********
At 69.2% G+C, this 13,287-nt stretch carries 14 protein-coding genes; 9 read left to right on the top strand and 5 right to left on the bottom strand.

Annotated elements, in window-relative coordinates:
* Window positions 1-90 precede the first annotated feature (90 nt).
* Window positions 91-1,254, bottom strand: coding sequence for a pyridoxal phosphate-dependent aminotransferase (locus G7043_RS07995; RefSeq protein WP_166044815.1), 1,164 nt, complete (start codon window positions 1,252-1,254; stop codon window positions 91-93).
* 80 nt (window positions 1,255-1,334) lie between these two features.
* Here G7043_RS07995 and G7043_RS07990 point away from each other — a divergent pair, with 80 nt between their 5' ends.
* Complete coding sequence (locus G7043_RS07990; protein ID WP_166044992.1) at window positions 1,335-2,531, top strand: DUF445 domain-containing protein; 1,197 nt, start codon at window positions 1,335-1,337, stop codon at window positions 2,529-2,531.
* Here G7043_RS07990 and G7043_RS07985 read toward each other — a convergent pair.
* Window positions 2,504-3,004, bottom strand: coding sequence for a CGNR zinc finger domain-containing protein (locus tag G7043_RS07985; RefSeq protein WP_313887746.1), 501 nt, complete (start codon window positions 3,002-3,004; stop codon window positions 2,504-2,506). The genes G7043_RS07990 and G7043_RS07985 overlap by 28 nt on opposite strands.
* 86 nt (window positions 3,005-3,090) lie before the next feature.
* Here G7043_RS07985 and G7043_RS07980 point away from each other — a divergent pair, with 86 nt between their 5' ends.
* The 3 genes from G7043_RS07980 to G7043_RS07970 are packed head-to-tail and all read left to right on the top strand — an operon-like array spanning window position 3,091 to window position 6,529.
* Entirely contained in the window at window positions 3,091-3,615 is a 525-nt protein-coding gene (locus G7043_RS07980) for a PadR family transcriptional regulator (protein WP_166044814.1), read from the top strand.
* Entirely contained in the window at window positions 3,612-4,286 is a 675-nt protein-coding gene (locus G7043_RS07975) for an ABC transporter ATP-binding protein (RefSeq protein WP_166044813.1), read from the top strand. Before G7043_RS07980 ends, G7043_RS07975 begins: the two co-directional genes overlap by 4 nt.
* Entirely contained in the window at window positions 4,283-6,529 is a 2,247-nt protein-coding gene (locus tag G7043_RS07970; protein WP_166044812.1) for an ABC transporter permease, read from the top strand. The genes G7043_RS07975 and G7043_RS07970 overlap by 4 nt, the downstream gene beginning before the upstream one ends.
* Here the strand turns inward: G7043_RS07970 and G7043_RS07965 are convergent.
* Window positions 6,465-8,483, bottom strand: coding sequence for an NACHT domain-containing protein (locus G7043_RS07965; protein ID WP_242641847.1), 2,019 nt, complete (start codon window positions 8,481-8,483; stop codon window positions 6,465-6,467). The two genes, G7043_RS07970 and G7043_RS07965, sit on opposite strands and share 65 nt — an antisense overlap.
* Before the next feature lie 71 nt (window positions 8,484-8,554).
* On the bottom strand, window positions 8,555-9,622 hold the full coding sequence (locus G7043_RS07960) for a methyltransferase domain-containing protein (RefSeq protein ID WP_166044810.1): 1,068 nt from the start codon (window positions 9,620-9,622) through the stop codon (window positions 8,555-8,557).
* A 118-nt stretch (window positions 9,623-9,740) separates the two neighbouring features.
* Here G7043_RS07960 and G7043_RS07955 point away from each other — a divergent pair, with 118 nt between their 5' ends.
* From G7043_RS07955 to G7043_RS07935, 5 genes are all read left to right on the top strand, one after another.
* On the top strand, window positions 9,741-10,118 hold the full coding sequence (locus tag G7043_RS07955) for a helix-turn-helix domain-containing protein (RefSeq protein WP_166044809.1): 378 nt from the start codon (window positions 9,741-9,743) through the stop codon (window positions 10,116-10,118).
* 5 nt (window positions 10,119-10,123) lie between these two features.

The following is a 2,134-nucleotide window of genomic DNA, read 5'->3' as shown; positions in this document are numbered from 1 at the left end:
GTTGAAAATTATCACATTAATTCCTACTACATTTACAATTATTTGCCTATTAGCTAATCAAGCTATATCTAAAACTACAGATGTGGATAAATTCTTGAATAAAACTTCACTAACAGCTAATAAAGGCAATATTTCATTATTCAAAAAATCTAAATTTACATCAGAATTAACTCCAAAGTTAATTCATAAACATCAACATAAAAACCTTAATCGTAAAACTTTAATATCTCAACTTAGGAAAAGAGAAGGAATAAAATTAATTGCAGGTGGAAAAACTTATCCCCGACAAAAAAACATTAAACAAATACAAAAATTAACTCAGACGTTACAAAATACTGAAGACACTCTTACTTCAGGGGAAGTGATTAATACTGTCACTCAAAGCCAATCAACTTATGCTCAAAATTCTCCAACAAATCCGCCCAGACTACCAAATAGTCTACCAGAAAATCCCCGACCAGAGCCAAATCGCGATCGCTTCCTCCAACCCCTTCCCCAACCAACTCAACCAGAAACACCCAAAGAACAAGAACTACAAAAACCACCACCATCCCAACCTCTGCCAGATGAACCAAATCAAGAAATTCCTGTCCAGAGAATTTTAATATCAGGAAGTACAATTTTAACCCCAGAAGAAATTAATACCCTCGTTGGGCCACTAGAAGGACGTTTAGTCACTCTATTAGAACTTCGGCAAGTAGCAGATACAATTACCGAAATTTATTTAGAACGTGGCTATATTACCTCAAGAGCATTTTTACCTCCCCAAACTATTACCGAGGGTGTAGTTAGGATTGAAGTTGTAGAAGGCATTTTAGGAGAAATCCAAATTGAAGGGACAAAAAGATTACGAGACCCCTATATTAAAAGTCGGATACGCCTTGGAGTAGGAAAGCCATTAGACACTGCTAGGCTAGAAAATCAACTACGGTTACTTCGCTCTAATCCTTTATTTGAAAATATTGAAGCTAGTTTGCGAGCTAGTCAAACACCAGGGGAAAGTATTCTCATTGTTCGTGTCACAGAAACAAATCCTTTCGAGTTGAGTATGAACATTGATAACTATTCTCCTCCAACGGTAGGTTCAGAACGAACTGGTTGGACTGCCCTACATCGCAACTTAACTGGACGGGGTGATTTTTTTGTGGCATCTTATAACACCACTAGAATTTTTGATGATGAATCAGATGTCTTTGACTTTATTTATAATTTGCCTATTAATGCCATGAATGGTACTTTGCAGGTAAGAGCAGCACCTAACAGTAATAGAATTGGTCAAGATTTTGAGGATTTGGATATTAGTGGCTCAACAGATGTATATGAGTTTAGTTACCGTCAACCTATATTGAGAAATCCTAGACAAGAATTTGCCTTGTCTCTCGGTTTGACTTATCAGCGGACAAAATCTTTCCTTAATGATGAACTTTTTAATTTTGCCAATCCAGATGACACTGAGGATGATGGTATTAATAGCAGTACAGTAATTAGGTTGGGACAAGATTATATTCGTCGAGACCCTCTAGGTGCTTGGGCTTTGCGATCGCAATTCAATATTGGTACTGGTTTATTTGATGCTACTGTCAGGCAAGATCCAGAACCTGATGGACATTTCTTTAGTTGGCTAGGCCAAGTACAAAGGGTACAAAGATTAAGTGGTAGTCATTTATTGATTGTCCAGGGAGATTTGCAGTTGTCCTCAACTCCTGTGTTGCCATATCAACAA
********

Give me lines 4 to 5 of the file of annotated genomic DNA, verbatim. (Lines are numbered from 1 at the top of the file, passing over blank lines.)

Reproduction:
* Window positions 91-1,254, bottom strand: coding sequence for a pyridoxal phosphate-dependent aminotransferase (locus G7043_RS07995; RefSeq protein WP_166044815.1), 1,164 nt, complete (start codon window positions 1,252-1,254; stop codon window positions 91-93).
* 80 nt (window positions 1,255-1,334) lie between these two features.